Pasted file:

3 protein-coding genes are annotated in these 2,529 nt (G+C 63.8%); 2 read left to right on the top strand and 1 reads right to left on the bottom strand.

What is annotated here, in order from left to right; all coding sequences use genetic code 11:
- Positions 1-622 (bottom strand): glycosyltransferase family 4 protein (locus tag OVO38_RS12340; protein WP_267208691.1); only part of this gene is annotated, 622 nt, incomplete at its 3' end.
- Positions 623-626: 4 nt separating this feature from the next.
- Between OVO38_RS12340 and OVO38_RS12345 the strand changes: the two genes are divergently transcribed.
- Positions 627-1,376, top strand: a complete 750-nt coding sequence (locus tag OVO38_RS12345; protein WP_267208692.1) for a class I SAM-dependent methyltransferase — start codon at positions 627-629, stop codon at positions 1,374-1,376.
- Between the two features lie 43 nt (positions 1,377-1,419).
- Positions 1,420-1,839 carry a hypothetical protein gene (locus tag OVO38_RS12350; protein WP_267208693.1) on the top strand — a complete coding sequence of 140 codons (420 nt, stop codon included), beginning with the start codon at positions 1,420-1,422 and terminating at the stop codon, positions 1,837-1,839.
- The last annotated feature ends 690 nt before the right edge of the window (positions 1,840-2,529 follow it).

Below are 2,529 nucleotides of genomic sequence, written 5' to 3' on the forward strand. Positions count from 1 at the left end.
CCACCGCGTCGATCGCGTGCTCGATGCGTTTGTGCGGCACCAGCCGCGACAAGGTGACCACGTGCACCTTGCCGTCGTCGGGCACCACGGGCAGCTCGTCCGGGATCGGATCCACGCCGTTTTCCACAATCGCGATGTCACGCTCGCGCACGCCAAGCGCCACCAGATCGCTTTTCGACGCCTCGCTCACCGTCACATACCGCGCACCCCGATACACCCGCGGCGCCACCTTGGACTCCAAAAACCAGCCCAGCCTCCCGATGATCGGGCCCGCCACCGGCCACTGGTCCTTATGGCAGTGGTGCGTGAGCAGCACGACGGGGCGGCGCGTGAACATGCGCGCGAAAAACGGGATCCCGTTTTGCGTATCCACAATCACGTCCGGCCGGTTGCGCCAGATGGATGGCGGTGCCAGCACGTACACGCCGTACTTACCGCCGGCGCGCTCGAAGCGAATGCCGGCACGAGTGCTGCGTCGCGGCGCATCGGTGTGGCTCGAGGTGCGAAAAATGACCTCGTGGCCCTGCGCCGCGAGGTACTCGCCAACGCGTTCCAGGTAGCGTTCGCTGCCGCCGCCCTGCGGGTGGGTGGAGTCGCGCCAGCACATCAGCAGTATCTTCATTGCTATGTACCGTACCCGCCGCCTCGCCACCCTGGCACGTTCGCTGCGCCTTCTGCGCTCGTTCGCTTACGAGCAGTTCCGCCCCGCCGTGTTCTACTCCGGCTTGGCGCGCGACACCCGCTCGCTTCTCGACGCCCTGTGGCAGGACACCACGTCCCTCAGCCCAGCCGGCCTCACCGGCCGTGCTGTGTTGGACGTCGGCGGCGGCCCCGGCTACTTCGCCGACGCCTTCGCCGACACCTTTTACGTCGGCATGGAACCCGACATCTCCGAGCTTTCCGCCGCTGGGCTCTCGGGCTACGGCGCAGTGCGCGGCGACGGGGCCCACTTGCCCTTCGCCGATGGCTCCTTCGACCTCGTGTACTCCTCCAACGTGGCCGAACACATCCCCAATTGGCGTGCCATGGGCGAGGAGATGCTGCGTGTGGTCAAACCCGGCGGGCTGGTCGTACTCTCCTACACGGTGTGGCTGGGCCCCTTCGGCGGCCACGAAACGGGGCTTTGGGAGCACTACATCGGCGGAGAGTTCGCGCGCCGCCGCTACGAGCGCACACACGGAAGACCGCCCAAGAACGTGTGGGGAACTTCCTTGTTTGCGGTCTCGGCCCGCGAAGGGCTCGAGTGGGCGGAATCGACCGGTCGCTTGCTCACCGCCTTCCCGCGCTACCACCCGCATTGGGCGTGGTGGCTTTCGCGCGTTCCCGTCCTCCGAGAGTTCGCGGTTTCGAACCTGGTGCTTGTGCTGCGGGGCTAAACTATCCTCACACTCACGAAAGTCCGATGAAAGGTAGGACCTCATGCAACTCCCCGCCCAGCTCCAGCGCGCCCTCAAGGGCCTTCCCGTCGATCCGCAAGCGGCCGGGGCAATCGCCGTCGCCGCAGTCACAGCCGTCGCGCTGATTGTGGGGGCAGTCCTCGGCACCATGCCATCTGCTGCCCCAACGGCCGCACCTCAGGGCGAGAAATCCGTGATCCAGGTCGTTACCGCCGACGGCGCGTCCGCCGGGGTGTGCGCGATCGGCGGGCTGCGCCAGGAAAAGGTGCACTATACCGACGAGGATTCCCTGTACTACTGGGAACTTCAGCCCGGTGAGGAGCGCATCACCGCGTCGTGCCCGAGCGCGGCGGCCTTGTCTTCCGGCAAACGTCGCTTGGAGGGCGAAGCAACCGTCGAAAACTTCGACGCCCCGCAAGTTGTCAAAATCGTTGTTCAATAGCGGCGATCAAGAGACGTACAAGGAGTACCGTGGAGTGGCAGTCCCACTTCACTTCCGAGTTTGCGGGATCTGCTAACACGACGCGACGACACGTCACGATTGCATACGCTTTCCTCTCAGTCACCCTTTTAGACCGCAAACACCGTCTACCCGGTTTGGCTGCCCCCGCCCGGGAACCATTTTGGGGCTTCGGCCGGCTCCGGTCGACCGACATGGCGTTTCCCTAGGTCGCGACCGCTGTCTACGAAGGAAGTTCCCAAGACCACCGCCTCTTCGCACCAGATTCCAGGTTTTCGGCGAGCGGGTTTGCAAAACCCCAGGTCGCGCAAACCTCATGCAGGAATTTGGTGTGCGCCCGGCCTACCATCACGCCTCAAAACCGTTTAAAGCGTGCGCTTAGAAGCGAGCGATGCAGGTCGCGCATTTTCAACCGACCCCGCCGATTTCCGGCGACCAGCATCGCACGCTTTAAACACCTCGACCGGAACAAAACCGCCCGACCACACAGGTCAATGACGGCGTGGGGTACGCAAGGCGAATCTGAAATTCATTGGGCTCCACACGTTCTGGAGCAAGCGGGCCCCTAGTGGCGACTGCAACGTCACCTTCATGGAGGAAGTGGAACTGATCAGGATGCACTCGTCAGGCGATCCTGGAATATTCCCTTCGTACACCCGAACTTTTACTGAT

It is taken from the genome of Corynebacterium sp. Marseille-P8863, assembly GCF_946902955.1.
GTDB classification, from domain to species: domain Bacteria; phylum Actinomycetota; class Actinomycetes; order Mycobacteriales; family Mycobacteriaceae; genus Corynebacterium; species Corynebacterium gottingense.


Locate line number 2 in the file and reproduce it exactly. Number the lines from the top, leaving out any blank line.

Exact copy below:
What is annotated here, in order from left to right; all coding sequences use genetic code 11: